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Boris Johnson is expected to set out plans to extend the right-to-buy scheme to include housing association tenants, and enable people to use housing benefits to pay towards mortgages to boost homeownership in the UK.
The new measures where confirmed in a major speech in Lancashire today. Boris Johnson said ‘Just as no generation should be locked out of home ownership because of when they were born, so nobody should be barred from that same dream simply because of where they live now.’ The speech restated the government’s commitment to extending the right-to-buy scheme to housing association tenants. It also included suggestions that housing benefit could count towards mortgage payments.
Levelling Up Secretary Michael Gove said: ‘By extending Right to Buy and bringing forward the most comprehensive review of the mortgage market in decades, we are backing first-time buyers, breaking down barriers to homeownership and delivering on the people’s priorities.’
PM plans to extend right to buy scheme
The right to buy scheme was introduced under Margaret Thatcher’s government in October 1980 and allows anybody who lives in council housing for a certain number of years to purchase it for a discount of up to 70 percent. The new proposal plans to extend this to people living in properties owned by housing associations – not-for-profit bodies that rent low cost homes. There is currently a scheme in place for housing associations, but the maximum discount is limited to £16,000, while the right to buy scheme discount is currently capped at £87,000 (or £116,200 in London).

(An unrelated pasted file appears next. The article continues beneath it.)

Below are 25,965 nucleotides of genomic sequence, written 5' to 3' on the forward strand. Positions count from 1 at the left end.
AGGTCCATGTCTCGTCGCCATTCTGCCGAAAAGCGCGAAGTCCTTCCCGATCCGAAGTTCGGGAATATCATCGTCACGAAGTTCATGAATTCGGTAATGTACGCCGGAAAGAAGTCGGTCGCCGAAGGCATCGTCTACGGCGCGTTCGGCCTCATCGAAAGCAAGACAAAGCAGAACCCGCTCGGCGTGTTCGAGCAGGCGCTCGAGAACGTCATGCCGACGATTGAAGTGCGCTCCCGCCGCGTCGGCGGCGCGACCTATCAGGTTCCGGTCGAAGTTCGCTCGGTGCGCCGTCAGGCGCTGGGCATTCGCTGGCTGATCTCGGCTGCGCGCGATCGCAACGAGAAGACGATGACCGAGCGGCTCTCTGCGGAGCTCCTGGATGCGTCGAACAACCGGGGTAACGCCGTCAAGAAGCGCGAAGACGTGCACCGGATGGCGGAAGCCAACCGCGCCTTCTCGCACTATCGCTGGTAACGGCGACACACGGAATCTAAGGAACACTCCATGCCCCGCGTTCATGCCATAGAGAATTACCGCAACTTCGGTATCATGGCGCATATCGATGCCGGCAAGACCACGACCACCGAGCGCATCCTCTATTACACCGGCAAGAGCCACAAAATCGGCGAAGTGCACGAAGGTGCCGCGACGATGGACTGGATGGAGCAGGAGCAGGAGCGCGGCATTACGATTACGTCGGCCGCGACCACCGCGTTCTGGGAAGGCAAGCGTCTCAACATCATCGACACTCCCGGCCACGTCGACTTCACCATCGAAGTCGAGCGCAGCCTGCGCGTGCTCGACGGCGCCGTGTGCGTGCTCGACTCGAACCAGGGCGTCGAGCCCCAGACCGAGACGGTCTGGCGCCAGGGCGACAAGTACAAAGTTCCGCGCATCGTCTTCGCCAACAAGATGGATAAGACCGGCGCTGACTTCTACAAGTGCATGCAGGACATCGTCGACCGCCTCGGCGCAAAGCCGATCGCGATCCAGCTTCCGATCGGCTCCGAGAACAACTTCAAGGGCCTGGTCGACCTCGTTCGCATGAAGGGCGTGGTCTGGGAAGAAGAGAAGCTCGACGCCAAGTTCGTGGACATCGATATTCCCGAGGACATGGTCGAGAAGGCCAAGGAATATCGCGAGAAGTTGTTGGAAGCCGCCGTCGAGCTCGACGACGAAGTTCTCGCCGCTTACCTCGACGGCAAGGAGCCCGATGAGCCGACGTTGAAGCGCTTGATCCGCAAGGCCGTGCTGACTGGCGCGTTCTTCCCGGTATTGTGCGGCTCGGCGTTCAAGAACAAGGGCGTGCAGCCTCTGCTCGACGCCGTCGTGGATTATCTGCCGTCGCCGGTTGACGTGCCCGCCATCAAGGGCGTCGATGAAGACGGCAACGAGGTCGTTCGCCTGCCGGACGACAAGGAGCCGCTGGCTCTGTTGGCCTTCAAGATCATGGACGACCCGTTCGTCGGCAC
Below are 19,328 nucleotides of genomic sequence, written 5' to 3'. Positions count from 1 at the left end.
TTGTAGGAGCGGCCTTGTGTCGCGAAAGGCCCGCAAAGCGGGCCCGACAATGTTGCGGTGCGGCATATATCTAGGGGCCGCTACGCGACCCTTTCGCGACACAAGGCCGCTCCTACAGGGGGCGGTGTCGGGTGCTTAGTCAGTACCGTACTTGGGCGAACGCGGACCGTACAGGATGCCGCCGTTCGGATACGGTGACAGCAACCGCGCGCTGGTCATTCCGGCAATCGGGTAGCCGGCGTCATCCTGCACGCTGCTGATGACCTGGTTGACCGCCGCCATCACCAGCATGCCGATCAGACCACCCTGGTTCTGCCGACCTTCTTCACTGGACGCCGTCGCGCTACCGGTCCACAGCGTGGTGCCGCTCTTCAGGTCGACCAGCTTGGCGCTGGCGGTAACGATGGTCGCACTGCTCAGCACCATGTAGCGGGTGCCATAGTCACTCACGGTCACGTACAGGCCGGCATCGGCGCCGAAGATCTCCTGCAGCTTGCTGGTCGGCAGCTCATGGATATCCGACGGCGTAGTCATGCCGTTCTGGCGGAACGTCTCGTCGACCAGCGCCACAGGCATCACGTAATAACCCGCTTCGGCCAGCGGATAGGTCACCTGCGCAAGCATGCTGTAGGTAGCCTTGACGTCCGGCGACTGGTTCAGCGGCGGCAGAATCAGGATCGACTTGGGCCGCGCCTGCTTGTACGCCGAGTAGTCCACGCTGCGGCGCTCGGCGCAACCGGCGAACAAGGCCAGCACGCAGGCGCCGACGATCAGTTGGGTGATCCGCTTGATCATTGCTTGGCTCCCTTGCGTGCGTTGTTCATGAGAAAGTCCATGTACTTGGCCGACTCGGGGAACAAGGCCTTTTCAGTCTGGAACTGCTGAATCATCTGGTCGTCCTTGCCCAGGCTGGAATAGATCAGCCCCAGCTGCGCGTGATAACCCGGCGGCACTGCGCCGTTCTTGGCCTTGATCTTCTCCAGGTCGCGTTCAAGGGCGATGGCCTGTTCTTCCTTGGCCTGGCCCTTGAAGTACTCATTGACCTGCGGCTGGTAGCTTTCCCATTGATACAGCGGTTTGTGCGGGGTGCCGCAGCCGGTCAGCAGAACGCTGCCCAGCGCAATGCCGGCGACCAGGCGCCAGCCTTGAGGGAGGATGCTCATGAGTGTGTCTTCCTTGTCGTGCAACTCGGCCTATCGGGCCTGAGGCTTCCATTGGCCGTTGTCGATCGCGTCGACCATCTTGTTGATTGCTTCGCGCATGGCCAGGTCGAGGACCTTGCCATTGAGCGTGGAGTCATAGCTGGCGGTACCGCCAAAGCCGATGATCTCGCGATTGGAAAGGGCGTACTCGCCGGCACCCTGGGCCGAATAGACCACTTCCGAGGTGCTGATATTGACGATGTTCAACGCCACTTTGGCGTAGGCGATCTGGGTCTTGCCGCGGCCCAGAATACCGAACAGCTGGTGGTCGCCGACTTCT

According to The Times the Prime Minister will argue that the £30 billion in housing benefit that currently goes towards rent could help people secure and pay for mortgages. Housing benefits are available to help low-income or unemployed people pay their rent. A person is not usually eligible for housing benefit if they have a mortgage.
The Times report expanded that the plans are likely to be limited to a series of pilots for now, without additional government funding. So stark changes shouldn’t be expected soon.
The proposal has already been met with criticism from Labour leader Sir Kier Starmer in an interview said the plan is evidence the government is ‘completely out of idea.’ A version of the proposal was trialled in 2015 under David Cameron. Kier Starmer called it a ‘reheated’ idea.
‘For people who want to buy a house, affordable housing, this is not the answer. They know it’s not the answer – I don’t think this is actually going to happen,’ he said.
However, some industry experts are optimistic that an extension to the scheme could help aid first-time buyers. However, they warn that there are still plenty of hurdles, including the cost-of-living crisis, to housing becoming more affordable in the UK.
‘The government’s introduction of the Right to Buy scheme is welcomed,’ says David Hannah, Group Chairman of Cornerstone Tax. ‘It is a great initiative that will aid buyers (especially first-time buyers and those on low incomes) in purchasing a property. However, I think rising interest rates, inflation and the cost-of-living crisis remain serious hurdles in preventing housing from becoming affordable for all Brits.’